shrimp farming
Fig. 3: Total phosphorous accumulation during a 20-week culture cycle in ponds filled with seawater or with recycled water from a previous production cycle.

Management of intensive systems using zero water exchange can be easier than management of well-run semiintensive farms. Heterotrophic systems are forgiving when it comes to feeding, and do not require constant monitoring of environmental parameters, or nutrient levels so that fertilization rates can be calculated daily. Heterotrophic systems also do not have a “Ph.D. requirement” to run successfully. Belize Aquaculture’s ponds are managed by a group of dedicated technicians that have high school equivalency only.

Although heterotrophic systems are forgiving in the area of pond management, there is a tradeoff in the area of machine maintenance. A dedicated team is needed to maintain aerators, generators and electrical systems.

Useful chemicals

In the development of the zero-water-exchange culture system, several chemicals have proven useful, including lime, silicate cake, and a product called Aquaculture Pond Stabilizer™ (PVS Technologies, Detroit, Michigan, USA). Hydrated lime or the equivalent is added at a rate of 100 kilograms per hectare every 14 days, starting at week seven in the cycle. This dosage seems to maintain pond alkalinity in the range of 75 to 100 ppm.

Silicate cake, a byproduct of the clay mining industry, is composed of 25 to 45 percent zeolite, 15 to 30 percent kaolin, and 5 to 15 percent sodium silicate. Although this product is not essential, we believe the small particles of the material act as an agent to initiate nucleation of the bacteria into flocs. Silicate cake is added during pond preparation at a rate of 250 kilograms per hectare, and supplemented at 100 kilograms per hectare every four weeks. There are certainly other materials that can be used to facilitate the nucleation of the bacteria into flocs.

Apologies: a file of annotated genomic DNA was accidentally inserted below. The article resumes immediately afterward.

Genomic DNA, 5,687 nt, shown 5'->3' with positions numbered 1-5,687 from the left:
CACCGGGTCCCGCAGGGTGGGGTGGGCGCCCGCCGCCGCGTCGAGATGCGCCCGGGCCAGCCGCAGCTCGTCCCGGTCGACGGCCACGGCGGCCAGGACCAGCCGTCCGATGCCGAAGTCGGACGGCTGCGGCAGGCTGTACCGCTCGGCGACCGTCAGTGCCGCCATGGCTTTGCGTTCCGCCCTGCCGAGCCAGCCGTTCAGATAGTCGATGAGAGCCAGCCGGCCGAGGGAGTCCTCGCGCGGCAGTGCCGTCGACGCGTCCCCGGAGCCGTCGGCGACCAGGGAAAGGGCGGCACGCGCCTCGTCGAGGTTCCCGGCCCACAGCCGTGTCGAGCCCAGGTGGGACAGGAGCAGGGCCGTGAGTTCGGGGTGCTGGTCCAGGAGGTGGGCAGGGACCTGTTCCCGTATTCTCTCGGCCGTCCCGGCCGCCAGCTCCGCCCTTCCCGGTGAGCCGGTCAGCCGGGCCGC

Aquaculture Pond Stabilizer is a product that has been effective in neutralizing sulfides that build up in areas of sludge accumulation. Application is made with aerators on, so the material settles into areas where sludge is accumulating. There the material binds and precipitates the sulfide in a non-toxic form. Initial trials with the product have resulted in positive production trends.


Heterotrophic bacterial communities facilitate the production of high yields (~15 metric tons per hectare per cycle) in ponds with zero water exchange. Factors that have helped improve the efficiency of this system include:

  • seeding of newly filled ponds with brown floc
  • early addition of molasses to advance floc development
  • use of feed with high C:N to avoid nitrogen accumulation
  • use of lime to maintain alkalinity
  • use of silicate to nucleate flocs
  • use of Aquaculture Pond Stabilizer to neutralize sulfides.

(Editor’s Note: This article was originally published in the February 2001 print edition of the Global Aquaculture Advocate.)